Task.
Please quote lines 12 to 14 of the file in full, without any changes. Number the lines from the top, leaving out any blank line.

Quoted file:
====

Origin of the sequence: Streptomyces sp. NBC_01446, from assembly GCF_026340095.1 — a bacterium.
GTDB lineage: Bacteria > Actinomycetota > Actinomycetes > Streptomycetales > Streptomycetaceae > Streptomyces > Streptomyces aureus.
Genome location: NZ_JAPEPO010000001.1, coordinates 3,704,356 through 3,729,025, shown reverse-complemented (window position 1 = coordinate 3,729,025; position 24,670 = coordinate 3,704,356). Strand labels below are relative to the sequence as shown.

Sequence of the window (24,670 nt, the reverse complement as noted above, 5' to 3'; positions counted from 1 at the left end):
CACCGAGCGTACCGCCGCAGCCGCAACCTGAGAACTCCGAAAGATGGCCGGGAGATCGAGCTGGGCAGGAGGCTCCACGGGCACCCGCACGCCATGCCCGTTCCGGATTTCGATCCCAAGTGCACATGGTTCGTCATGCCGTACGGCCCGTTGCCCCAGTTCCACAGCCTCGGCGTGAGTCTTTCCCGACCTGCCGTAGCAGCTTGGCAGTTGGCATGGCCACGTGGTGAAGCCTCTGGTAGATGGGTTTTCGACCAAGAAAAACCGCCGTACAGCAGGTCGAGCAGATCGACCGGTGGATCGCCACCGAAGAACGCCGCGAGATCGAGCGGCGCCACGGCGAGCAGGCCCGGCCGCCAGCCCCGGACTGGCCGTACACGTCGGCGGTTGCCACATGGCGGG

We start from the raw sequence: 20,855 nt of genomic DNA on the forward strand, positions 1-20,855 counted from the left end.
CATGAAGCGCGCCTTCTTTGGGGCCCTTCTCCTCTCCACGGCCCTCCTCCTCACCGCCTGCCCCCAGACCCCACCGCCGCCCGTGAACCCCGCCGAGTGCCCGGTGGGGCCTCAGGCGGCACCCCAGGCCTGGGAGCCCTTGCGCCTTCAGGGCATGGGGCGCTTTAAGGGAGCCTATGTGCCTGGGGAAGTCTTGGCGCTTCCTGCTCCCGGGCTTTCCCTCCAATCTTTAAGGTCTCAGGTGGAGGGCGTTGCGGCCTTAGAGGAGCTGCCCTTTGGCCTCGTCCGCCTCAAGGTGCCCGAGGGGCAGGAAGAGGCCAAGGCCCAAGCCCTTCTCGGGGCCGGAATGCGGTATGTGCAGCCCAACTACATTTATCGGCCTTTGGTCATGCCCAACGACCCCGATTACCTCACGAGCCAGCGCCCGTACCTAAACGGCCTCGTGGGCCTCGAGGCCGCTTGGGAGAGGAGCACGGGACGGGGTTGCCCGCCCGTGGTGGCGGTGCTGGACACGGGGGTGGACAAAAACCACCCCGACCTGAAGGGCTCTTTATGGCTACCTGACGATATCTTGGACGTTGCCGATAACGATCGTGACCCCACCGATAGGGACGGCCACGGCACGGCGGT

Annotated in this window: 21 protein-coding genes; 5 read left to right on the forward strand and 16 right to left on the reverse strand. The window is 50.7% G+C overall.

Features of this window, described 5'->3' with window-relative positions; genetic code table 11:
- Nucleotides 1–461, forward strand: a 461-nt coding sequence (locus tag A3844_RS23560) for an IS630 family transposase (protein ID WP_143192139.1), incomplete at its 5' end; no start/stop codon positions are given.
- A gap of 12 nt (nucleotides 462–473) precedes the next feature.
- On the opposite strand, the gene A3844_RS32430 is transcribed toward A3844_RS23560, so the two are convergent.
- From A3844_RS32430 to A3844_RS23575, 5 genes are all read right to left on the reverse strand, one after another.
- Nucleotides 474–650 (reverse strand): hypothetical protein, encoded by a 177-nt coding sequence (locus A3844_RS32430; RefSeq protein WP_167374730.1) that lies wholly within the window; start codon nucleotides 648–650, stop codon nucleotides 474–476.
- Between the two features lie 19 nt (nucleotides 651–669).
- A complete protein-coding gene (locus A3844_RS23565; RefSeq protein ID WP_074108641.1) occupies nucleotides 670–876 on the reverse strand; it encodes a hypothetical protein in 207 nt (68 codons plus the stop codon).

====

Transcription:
- On the opposite strand, the gene A3844_RS32430 is transcribed toward A3844_RS23560, so the two are convergent.
- From A3844_RS32430 to A3844_RS23575, 5 genes are all read right to left on the reverse strand, one after another.
- Nucleotides 474–650 (reverse strand): hypothetical protein, encoded by a 177-nt coding sequence (locus A3844_RS32430; RefSeq protein WP_167374730.1) that lies wholly within the window; start codon nucleotides 648–650, stop codon nucleotides 474–476.